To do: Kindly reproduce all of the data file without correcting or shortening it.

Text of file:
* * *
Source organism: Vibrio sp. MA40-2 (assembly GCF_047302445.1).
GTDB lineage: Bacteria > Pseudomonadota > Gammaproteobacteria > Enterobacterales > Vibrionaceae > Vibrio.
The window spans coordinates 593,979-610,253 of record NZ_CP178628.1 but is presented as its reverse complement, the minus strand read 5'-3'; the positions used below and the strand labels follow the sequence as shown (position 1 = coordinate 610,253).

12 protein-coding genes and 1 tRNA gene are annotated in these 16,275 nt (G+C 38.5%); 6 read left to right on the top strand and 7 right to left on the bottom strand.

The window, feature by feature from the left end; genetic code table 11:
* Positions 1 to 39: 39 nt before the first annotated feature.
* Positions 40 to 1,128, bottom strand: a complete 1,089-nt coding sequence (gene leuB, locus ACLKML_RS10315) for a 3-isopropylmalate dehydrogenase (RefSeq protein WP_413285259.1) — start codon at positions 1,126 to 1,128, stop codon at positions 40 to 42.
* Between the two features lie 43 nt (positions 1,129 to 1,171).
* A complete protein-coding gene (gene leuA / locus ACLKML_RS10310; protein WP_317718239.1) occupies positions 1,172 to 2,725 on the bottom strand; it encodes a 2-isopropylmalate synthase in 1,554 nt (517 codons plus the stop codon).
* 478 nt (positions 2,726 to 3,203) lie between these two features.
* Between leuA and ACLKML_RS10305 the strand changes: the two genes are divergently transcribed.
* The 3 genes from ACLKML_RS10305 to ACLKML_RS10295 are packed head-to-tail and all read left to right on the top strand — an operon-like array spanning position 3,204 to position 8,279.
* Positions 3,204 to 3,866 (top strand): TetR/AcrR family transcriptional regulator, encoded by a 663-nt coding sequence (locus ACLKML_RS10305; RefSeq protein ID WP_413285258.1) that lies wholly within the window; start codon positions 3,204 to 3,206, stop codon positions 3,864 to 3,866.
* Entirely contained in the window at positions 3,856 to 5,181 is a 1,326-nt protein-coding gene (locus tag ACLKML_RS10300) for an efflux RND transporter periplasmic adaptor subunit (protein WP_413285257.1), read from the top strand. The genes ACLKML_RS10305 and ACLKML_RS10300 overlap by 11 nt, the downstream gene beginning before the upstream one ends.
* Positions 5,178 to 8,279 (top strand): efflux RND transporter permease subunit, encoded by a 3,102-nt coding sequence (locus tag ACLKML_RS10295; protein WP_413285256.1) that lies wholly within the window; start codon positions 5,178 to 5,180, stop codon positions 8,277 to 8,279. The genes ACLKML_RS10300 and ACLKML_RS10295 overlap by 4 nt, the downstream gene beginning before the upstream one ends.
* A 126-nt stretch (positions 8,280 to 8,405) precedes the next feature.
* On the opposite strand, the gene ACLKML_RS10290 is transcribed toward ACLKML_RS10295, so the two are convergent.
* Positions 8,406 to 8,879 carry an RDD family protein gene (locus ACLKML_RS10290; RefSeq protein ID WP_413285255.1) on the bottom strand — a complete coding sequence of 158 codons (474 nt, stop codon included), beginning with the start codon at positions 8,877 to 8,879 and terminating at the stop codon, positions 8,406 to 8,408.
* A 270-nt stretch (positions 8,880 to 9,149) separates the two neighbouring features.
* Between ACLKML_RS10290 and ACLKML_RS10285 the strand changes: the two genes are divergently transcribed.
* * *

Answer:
Source organism: Vibrio sp. MA40-2 (assembly GCF_047302445.1).
GTDB lineage: Bacteria > Pseudomonadota > Gammaproteobacteria > Enterobacterales > Vibrionaceae > Vibrio.
The window spans coordinates 593,979-610,253 of record NZ_CP178628.1 but is presented as its reverse complement, the minus strand read 5'-3'; the positions used below and the strand labels follow the sequence as shown (position 1 = coordinate 610,253).

12 protein-coding genes and 1 tRNA gene are annotated in these 16,275 nt (G+C 38.5%); 6 read left to right on the top strand and 7 right to left on the bottom strand.

The window, feature by feature from the left end; genetic code table 11:
* Positions 1 to 39: 39 nt before the first annotated feature.
* Positions 40 to 1,128, bottom strand: a complete 1,089-nt coding sequence (gene leuB, locus ACLKML_RS10315) for a 3-isopropylmalate dehydrogenase (RefSeq protein WP_413285259.1) — start codon at positions 1,126 to 1,128, stop codon at positions 40 to 42.
* Between the two features lie 43 nt (positions 1,129 to 1,171).
* A complete protein-coding gene (gene leuA / locus ACLKML_RS10310; protein WP_317718239.1) occupies positions 1,172 to 2,725 on the bottom strand; it encodes a 2-isopropylmalate synthase in 1,554 nt (517 codons plus the stop codon).
* 478 nt (positions 2,726 to 3,203) lie between these two features.
* Between leuA and ACLKML_RS10305 the strand changes: the two genes are divergently transcribed.
* The 3 genes from ACLKML_RS10305 to ACLKML_RS10295 are packed head-to-tail and all read left to right on the top strand — an operon-like array spanning position 3,204 to position 8,279.
* Positions 3,204 to 3,866 (top strand): TetR/AcrR family transcriptional regulator, encoded by a 663-nt coding sequence (locus ACLKML_RS10305; RefSeq protein ID WP_413285258.1) that lies wholly within the window; start codon positions 3,204 to 3,206, stop codon positions 3,864 to 3,866.
* Entirely contained in the window at positions 3,856 to 5,181 is a 1,326-nt protein-coding gene (locus tag ACLKML_RS10300) for an efflux RND transporter periplasmic adaptor subunit (protein WP_413285257.1), read from the top strand. The genes ACLKML_RS10305 and ACLKML_RS10300 overlap by 11 nt, the downstream gene beginning before the upstream one ends.
* Positions 5,178 to 8,279 (top strand): efflux RND transporter permease subunit, encoded by a 3,102-nt coding sequence (locus tag ACLKML_RS10295; protein WP_413285256.1) that lies wholly within the window; start codon positions 5,178 to 5,180, stop codon positions 8,277 to 8,279. The genes ACLKML_RS10300 and ACLKML_RS10295 overlap by 4 nt, the downstream gene beginning before the upstream one ends.
* A 126-nt stretch (positions 8,280 to 8,405) precedes the next feature.
* On the opposite strand, the gene ACLKML_RS10290 is transcribed toward ACLKML_RS10295, so the two are convergent.
* Positions 8,406 to 8,879 carry an RDD family protein gene (locus ACLKML_RS10290; RefSeq protein ID WP_413285255.1) on the bottom strand — a complete coding sequence of 158 codons (474 nt, stop codon included), beginning with the start codon at positions 8,877 to 8,879 and terminating at the stop codon, positions 8,406 to 8,408.
* A 270-nt stretch (positions 8,880 to 9,149) separates the two neighbouring features.
* Between ACLKML_RS10290 and ACLKML_RS10285 the strand changes: the two genes are divergently transcribed.